Anonymous Celebrity: Late-Blooming Comic Heather McDonald

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Heather McDonald, author of the New York Times-bestselling memoir You'll Never Blue Ball in This Town Again: One Woman's Painfully Funny Quest to Give It Up (Touchstone), wants you to know that she was nothing like Steve Carell‘s character in The 40-Year-Old Virgin. The USC sorority girl-turned-comedian liked to dress up, go on dates and, yes, indulge in the art of blue balling. At a party filled with porn stars, she was game for psychedelic mushrooms and cannonballs in the pool.

You probably wouldn't confused so from a woman who's pals with the Kardashian sisters and whose choice pull quote is “Can't a girl dress like a hooker, dance like a stripper, and kiss like a porn star and till be a nineteen-year-old virgin?” Her motivation for writing the book was “to shed a light on people who aren’t completely socially dorky,” and at this, the Chelsea Lately story producer succeeds mightily.

She recounts numerous boyfriends, including one who told her he’d get testicular cancer if she didn’t sleep with him (a call to Dr. Drew dispelled this myth). She joins a $2,000 dating service called Great Expectations, and dates the kinds of guys who ultimately only wind up being good for the stories they provide. Most girls will be able to relate—except most of us haven’t worried about our unshaven legs while Vince Vaughn was pursuing us.

The 40-year-old married mother of two never set out to be an older virgin. She wasn't against sex or waiting for religious reasons, but rather, waiting for love … or at least, something close to it. She didn't want to wind up screwing a guy and then having him ignore her the next day. “I worked really hard at looking for love, just as hard as trying to make it in Hollywood as an actor,” she admits.

She came close with a few guys, going on the pill but the relationships never made it past the one-month mark. As time went on, choosing who to tell and who not to became trickier as she got older; only four friends knew her secret when she finally did it. Her mother was thrilled, but guys, despite the conventional wisdom that they’d love to be with a virgin, were less so. “I wasn’t ashamed of it, but it was this secret. I didn’t want to walk around with this scarlet V; it wasn’t what made me me.” After one too many guys freaked out about the idea of taking her virginity, she stopped sharing that tidbit.

Heather wound up waiting until she was 27, finally putting her birth control pills to work and going all with Ray, one of only three men she’s slept with. That scene and her description of him as “really consistent” and “really great” is anticlimactic in both sense of the word; Heather was simply ready, and he was a good guy, and he was there. “I was just trying to do my best to appear as though I had done this monumental act before,” she writes. She follows this up, though, with a lively ending when the man she goes on to marry winds up becoming a dad from a one-night stand, making her an instant stepmom.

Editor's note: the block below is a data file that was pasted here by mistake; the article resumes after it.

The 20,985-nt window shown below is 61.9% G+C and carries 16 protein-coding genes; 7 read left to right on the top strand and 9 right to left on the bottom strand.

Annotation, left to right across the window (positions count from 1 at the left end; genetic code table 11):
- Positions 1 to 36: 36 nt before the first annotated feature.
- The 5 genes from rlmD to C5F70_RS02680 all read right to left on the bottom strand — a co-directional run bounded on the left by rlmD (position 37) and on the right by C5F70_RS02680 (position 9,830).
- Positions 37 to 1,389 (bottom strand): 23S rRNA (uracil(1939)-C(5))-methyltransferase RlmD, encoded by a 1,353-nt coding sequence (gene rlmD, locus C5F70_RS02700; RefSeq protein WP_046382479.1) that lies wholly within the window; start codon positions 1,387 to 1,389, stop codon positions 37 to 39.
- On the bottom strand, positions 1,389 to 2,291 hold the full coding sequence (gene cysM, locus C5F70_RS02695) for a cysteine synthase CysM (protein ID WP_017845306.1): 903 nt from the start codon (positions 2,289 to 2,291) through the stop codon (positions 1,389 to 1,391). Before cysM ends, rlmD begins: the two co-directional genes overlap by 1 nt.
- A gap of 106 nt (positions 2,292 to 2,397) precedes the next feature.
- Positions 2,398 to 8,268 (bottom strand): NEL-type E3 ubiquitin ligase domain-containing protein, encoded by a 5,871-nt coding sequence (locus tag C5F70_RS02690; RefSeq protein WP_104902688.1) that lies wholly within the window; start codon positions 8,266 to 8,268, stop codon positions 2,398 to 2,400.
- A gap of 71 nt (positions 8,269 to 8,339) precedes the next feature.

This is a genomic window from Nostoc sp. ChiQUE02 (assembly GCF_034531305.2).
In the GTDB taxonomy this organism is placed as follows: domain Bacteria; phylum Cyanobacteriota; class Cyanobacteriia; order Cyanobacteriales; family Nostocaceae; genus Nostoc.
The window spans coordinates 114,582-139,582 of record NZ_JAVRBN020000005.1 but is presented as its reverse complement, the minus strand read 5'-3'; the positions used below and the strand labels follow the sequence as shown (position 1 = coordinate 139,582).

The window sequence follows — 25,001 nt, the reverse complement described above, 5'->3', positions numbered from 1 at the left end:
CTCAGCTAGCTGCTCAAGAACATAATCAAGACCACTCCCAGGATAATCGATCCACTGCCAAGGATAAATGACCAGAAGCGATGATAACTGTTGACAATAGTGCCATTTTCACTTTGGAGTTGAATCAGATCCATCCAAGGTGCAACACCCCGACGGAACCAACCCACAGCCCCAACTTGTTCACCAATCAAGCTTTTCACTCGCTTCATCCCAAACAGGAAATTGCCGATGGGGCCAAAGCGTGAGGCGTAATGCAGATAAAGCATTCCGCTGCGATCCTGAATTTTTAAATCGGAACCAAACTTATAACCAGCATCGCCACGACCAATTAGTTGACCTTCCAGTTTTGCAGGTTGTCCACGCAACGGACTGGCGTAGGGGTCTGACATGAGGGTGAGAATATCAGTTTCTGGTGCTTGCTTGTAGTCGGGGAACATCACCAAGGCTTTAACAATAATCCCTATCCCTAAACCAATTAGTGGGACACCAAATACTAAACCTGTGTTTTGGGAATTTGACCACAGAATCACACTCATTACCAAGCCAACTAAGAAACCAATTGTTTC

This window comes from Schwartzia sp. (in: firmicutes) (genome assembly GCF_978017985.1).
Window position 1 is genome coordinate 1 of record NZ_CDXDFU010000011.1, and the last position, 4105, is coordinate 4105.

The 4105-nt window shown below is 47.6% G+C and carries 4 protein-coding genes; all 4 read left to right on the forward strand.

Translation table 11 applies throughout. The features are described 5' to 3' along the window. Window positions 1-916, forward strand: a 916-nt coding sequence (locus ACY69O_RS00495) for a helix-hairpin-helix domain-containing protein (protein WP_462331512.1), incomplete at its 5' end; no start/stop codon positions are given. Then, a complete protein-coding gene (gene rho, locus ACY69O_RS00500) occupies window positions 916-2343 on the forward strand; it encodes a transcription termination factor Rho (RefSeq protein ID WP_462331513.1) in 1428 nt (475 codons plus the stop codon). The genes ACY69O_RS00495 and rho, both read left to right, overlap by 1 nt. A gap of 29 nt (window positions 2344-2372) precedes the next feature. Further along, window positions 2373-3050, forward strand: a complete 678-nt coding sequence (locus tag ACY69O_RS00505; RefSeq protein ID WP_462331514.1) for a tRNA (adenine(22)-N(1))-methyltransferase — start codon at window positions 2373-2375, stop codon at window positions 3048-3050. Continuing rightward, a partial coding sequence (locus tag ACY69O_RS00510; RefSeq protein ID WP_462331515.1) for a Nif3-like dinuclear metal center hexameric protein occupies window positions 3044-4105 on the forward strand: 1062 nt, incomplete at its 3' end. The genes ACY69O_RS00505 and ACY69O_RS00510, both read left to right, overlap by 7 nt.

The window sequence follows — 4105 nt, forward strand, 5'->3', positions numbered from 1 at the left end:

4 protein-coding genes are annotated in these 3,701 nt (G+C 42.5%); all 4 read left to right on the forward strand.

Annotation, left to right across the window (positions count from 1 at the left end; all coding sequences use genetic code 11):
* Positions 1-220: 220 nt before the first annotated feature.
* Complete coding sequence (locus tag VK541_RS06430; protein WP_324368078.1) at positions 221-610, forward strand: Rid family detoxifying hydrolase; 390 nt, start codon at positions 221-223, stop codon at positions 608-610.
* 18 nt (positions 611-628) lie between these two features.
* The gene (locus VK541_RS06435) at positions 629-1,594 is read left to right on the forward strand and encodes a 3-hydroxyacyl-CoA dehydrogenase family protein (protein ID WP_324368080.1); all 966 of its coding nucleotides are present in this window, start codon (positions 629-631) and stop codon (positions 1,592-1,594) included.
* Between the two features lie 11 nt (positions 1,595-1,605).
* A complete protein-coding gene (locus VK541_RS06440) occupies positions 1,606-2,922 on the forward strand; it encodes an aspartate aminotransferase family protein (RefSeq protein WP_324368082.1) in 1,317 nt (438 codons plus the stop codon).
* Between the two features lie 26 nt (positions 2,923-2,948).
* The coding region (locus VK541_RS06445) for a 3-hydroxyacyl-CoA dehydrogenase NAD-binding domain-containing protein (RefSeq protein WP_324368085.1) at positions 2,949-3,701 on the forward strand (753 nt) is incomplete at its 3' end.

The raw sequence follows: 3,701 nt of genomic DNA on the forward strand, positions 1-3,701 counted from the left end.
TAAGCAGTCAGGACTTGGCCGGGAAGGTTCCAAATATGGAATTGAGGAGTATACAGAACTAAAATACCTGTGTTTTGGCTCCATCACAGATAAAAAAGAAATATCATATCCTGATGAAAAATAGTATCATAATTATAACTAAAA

“My advice would be past a certain age, unless you feel like he can handle it, I don’t think you need to tell them. If you want to tell them later, you can: by the way, you were my first. But I think the way I did it was wise,” she explains. “I didn’t want him to stick around longer because of guilt.”

Now happily married, she does sometimes miss the good old days. “I love when the guy’s in his underwear and you’re making out, doing the dryhumping grind. Or when you spend the night and you haven’t had sex and then every two hours there’s a boner in your butt. Once you do it you can’t go back.” Heather knows from experience; she sometimes tries to get her husband to pretend that they’re back in that stage, but he’s quite not as fond of blueballing as she is.

“What I would preach is to anybody, to do what you want and don’t be pressured into something you don’t want to do. If you want to experiment with a lot of different guys, go for it—but be safe,” Heather cautions. “Not just in terms of preventing pregnancy and disease, but protect your heart. If you think you’re gonna fall for a guy who’s a player, be your own best friend and don’t get involved with him.”

While there’s a part of her that wishes she’d gotten it over with sooner, Heather is grateful for her busy dating life – the good, the bad and the crazy. “I was single at the right time of my life. Some of my friends had serious boyfriends throughout their twenties and then wound up single in their thirties. I got to date lots of different guys and know what I liked. I wasn’t in a situation where you’re dick-whipped for two years.”

You’ll Never Blue Ball in This Town Again is available in bookstores now. Follow Heather McDonald @mcdonaldheather on Twitter and catch up with her book tour here.